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Southwestern’s ‘Messiah’ witness spans 78 years, internat

FORT WORTH, Texas (BP)–Before royalty and in cities where the King of Kings once walked, Southwestern Baptist Theological Seminary has proclaimed the gospel through the lofty strains of George Frederick Handel’s “Messiah” as part of a rich 78-year tradition.
Since 1921, the seminary has performed the oratio more than 250 times, including the annual Christmas concerts on campus, which have become a highlight of the Yuletide season for Fort Worth, Texas, where the school is located.
Perhaps the most important venue the work had outside the United States, said distinguished professor emeritus of church music William J. Reynolds, occurred in the fall of 1973, when 200 students from Southwestern and two other Baptist schools performed the “Messiah” in the Middle East.
Robert Burton, a professor of conducting at Southwestern at the time, led the group to Jerusalem, Nazareth and Tel Aviv, Israel, and to Amman, Jordan, for a performance before the late King Hussein.
Reynolds recalled a tense moment for the group when Syrian MiG fighter jets forced the group’s charter plane to land, claiming it had not been cleared to fly through Syrian airspace. The plane was allowed to continue to Jerusalem after “offerings” were collected to satisfy the demands of Syrian officials, Reynolds said.
At the command performance before King Hussein, Col. James Irwin of the Apollo 15 lunar mission shared his testimony. The “Messiah” performance was well received by the audience, as was the gift to Hussein by Irwin of a picture of the astronaut on the moon.
Reynolds, whose uncle I.E. Reynolds began the seminary’s “Messiah” tradition, recounted the seminary’s relationship with the oratorio during Southwestern’s Founders Day chapel service March 10.
Southwestern’s first performances of Handel’s work was in 1921 in Fort Worth Hall, the only building on campus at the time. Because the seminary did not have enough music students to constitute a full chorus, the oratorio depicting Christ’s life was performed by a series of soloists.
Performances of the work began to carry the message of Christ into the community under conductor I. E. Reynolds, an evangelistic singer who might have heard a performance by one of the choral societies in Chicago while he was attending Moody Bible Institute.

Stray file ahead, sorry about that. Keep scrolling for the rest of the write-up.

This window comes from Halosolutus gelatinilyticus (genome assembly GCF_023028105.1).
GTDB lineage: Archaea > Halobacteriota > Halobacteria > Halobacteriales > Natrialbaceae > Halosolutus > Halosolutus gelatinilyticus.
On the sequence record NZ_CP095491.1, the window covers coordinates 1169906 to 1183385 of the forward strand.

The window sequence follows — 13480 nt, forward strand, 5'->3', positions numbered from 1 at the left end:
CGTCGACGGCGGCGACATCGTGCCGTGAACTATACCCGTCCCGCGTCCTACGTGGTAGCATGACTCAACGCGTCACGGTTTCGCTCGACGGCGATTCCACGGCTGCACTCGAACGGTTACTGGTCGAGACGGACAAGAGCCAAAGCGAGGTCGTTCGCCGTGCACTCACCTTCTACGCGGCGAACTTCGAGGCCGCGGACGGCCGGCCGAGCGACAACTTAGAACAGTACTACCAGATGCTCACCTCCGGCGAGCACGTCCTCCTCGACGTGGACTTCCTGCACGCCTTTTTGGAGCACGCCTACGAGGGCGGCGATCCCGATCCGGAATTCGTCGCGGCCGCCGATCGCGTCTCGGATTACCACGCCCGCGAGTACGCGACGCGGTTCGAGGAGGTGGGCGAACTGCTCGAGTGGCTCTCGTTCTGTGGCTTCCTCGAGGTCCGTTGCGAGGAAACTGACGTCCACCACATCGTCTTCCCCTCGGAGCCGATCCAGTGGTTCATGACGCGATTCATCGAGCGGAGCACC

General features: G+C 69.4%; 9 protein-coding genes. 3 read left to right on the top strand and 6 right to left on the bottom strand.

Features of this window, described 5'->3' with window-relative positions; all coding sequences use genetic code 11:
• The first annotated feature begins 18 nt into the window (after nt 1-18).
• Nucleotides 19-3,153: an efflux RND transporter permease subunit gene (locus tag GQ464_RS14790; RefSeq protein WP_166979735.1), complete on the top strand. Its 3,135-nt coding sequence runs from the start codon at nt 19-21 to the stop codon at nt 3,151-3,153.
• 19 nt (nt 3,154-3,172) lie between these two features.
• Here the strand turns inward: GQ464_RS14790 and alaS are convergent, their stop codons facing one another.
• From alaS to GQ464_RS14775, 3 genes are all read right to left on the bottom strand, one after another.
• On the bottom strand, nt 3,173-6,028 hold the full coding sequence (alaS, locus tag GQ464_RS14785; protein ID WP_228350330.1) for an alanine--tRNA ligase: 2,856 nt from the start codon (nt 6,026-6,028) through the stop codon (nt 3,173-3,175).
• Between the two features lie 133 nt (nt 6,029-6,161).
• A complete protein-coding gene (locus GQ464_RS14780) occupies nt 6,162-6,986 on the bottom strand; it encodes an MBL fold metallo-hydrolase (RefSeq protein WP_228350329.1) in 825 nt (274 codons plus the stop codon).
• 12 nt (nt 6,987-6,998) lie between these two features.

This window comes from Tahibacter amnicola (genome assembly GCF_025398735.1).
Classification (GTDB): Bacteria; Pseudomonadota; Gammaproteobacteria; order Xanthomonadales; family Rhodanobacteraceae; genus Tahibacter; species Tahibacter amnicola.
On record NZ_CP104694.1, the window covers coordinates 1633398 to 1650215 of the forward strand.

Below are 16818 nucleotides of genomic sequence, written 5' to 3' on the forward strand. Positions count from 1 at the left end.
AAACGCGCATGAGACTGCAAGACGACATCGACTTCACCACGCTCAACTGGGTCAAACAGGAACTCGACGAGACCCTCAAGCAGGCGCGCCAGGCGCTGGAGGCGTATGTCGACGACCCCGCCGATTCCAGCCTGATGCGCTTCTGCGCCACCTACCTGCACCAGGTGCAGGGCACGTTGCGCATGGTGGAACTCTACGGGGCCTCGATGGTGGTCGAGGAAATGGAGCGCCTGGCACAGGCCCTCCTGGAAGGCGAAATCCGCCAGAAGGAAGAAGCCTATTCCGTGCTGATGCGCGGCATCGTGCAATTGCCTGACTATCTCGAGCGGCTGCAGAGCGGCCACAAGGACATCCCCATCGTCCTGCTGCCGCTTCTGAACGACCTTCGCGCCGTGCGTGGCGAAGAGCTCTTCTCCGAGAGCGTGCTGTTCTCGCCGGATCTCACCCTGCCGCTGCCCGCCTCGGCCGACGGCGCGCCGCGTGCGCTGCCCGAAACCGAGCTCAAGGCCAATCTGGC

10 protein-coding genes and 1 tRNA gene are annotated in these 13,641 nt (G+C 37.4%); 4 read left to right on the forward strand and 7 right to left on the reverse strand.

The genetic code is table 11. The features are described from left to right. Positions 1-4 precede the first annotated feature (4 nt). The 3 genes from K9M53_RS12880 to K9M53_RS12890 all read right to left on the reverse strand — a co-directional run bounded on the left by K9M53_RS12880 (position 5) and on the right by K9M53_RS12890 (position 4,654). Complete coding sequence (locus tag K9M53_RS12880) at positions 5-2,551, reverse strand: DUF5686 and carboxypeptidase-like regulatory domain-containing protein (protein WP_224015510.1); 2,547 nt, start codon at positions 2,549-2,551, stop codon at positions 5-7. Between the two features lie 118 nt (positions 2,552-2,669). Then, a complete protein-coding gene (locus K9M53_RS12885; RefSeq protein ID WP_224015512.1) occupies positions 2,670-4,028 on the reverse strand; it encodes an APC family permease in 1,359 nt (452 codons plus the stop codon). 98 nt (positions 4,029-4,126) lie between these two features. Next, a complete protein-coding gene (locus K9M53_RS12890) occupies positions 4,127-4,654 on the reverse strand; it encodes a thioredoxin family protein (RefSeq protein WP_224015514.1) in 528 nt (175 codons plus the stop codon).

The work, which dates from 1742, almost immediately became associated with the seminary and its efforts to reach out to the community after I.E. Reynolds’ arrival at the school, said William J. Reynolds.
It was the centerpiece of the selections played at the opening of Cowden Hall in 1926. Just a few years after the “Messiah” was first presented in its entirety by the seminary, selections were presented to the Kiwanis Club in 1936. During World War II, the seminary also reached out to military personnel at Camp Walters with a performance in 1942.
“[I.E.] Reynolds found ‘Messiah’ an effective outreach tool to the community, to churches, to service clubs, to military centers, sharing the biblical text and the classic music of Handel,” said the retired music professor. “It was the kind of great sacred music that can communicate at an aesthetic level as well as a devotional level and be an excellent entry way into the world.”
Southwestern and the “Messiah” first went global in the 1950s, when music missionaries Don and Violet Orr took the performance to Cali, Colombia, where a presentation packed the local opera house and helped open a new avenue for Baptist work there. The piece also brought similar results in South Korea and Brazil.
In recent years, Southwestern has joined with community members and the Fort Worth Symphony Orchestra to present the oratorio under the direction of professor of conducting C. David Keith, who replaced Burton after Burton retired in 1990.
After Reynolds’ recounting of Southwestern’s “Messiah” history, the oratorio chorus, led by Burton, performed the “Hallelujah” chorus from Handel’s work, which prompted the audience of students, faculty, staff, trustees and former ‘Messiah’ soloists to rise to their feet, following the tradition established when King George II did so in 1743.

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  • Cory J. Hailey